1891 Yale Bulldogs football
National champion
IFA champion
ConferenceIntercollegiate Football Association
1891 record13–0 ( IFA)
Head coach
CaptainLee McClung
Home stadiumYale Field
Seasons
← 1890
1892 →
1891 Eastern college football independents records
Conf Overall
Team W   L   T W   L   T
Yale     13 0 0
Harvard     13 1 0
Princeton     12 1 0
Tufts     7 1 0
Penn     11 2 0
Colgate     4 1 0
Army     4 1 1
Navy     5 2 0
Cornell     7 3 0
Geneva     4 2 0
Washington & Jefferson     4 2 0
Amherst     8 4 3
Lehigh     7 4 0
Delaware     5 3 1
Rutgers     8 6 0
Dartmouth     2 2 1
Brown     4 6 0
Fordham     1 2 1
Syracuse     4 7 0
Massachusetts     2 5 0
Western Univ. Penn.     2 6 0
Lafayette     2 9 1
Columbia     1 5 0
Wesleyan     1 6 0

The 1891 Yale Bulldogs football team represented Yale University in the 1891 college football season. The team finished with a 13–0 record and a 488-0 season score. It was retroactively named as the national champion by the Billingsley Report, Helms Athletic Foundation, Houlgate System, National Championship Foundation, and Parke H. Davis.[1][2] Yale's 1891 season was part of a 37-game winning streak that began with the final game of the 1890 season and stopped at the end of the 1893 season.

Five Yale players were selected by Caspar Whitney to the 1891 All-America college football team: halfback and team captain Lee McClung; ends Frank Hinkey and John A. Hartwell; tackle Wallace Winter; and guard Pudge Heffelfinger.[3] Camp also selected the following Yale players to his second team: quarterback Frank Barbour; halfback Laurie Bliss; guard Samuel Morison; and center George Sanford.[4]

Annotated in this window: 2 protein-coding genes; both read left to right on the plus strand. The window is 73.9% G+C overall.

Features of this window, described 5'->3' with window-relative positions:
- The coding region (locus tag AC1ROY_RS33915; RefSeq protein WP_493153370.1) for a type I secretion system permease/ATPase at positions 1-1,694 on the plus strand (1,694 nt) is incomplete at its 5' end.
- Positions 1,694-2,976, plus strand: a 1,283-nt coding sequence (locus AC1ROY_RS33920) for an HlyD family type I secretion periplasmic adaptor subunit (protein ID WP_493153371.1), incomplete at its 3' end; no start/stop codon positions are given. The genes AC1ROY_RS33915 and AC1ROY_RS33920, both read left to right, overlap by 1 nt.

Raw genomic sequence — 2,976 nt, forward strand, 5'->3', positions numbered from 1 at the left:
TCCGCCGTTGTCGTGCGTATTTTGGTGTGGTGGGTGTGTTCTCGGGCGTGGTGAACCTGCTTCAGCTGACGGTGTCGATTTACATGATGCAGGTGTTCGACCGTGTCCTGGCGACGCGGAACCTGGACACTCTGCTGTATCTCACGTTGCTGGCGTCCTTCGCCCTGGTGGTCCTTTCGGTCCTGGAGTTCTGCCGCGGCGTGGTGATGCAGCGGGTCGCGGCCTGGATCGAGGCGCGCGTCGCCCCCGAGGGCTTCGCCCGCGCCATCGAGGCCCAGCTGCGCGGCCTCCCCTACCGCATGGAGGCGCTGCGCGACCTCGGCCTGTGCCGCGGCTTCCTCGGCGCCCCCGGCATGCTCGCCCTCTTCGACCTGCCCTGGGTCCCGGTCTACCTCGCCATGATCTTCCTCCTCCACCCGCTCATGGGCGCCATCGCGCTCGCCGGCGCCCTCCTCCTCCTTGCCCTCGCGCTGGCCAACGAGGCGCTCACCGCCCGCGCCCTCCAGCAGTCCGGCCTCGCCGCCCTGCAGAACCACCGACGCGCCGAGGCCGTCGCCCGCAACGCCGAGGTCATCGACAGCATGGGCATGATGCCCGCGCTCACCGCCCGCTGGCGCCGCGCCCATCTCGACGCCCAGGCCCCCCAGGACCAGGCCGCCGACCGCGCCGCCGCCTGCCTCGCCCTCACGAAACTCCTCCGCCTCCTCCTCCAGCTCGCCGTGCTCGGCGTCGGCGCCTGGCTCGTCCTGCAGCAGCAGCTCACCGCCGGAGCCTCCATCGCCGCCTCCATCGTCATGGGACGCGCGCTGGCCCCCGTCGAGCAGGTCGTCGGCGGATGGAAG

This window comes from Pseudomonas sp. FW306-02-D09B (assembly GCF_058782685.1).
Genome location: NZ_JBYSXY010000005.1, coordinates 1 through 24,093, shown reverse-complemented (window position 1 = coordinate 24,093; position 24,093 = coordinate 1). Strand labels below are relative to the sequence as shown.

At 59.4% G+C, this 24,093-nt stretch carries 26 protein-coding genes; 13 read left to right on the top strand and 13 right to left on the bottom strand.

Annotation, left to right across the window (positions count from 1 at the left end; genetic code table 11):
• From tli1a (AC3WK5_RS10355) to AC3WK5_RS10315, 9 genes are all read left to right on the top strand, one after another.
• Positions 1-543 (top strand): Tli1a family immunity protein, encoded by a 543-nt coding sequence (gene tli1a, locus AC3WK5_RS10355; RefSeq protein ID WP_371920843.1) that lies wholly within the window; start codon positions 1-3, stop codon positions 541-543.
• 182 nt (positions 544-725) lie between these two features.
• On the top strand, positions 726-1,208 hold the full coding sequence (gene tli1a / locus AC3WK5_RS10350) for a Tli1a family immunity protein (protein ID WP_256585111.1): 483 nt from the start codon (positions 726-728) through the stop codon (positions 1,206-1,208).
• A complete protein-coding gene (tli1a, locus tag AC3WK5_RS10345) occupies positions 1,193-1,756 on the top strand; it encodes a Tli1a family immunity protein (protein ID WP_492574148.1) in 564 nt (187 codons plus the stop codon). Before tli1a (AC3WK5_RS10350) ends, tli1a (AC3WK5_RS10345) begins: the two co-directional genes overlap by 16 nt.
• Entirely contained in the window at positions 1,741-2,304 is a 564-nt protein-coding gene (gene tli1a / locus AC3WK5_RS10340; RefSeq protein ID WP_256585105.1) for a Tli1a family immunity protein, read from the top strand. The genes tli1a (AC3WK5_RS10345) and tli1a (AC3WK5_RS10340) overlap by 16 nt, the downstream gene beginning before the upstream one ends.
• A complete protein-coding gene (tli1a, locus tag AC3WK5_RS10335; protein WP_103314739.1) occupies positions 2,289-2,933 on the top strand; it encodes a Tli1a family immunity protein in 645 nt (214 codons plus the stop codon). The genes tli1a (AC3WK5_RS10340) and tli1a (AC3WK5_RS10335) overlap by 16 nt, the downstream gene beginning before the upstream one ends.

Schedule

DateOpponentSiteResultAttendanceSource
September 30WesleyanW 28–0
October 3at Crescent Athletic ClubW 26–03,000[5]
October 7at Trinity (CT)Hartford, CTW 36–0
October 10vs. Williams
W 46–0[6]
October 14YMCA Training School
  • Yale Field
  • New Haven, CT
W 28–0500[7]
October 24at Orange Athletic ClubOrange, NJW 36–0
October 31Lehigh
  • Yale Field
  • New Haven, CT
W 38–0
November 3Crescent Athletic Club
  • Yale Field
  • New Haven, CT
W 70–05,600[8]
November 7Wesleyan
  • Yale Field
  • New Haven, CT
W 76–0
November 11Amherst
  • Yale Field
  • New Haven, CT
W 27–0
November 14vs. PennW 48–0
November 21vs. HarvardW 10–020,000[9]
November 26vs. Princeton
W 19–040,000[10]

[2]

Game summaries

YMCA Training School

On October 14, 1891, Yale defeated the team from the YMCA Training School by a score of 28–0 before a crowd of 500 persons at Yale Field in New Haven, Connecticut. Yale alumnus Amos Alonzo Stagg was the coach of the YMCA team and also played at the halfback position. Pudge Heffelfinger scored three touchdowns, and Lee McClung kicked three goals after touchdown. Halfback and team captain Lee McClung suffered a broken thumb in the game.[7]

References

  1. ^ National Collegiate Athletic Association (NCAA) (2015). "National Poll Rankings" (PDF). NCAA Division I Football Records. NCAA. p. 107. Retrieved January 4, 2016.
  2. ^ a b "1891 Yale Bulldogs Schedule and Results". SR/College Football. Sports Reference LLC. Retrieved February 27, 2017.
  3. ^ "Football Award Winners" (PDF). National Collegiate Athletic Association (NCAA). 2016. p. 6. Retrieved October 21, 2017.
  4. ^ "2009 Yale Football Media Guide". Yale University. 2009. p. 77.
  5. ^ "Yale Defeats Crescents". The Boston Globe. Boston, Massachusetts. October 4, 1891. p. 7. Retrieved May 20, 2020 – via Newspapers.com open access.
  6. ^ "YALE SUPERIOR TO WILLIAMS". The New York Times. October 11, 1891. p. 2. Retrieved August 2, 2020 – via nytimes.com.
  7. ^ a b "Yale Given A Hard Tussle: Capt. McClung Badly Injured in Game With Stagg's Eleven". The Boston Daily Globe. October 15, 1891. p. 3 – via Newspapers.com.
  8. ^ "Lively Kickers: How the Amateur Athletes Observed Election". The Brooklyn Daily Eagle. November 4, 1891. p. 2 – via Newspapers.com.
  9. ^ "Yale 10, Harvard 0: And The Great Match Is Over". The Evening World. November 21, 1891. p. 1 – via Newspapers.com.
  10. ^ "Yale Still Triumphant: Princeton Beaten on Manhattan Field by a Score of 19 to 0". The Sun (New York). November 27, 1891. pp. 1–2 – via Newspapers.com.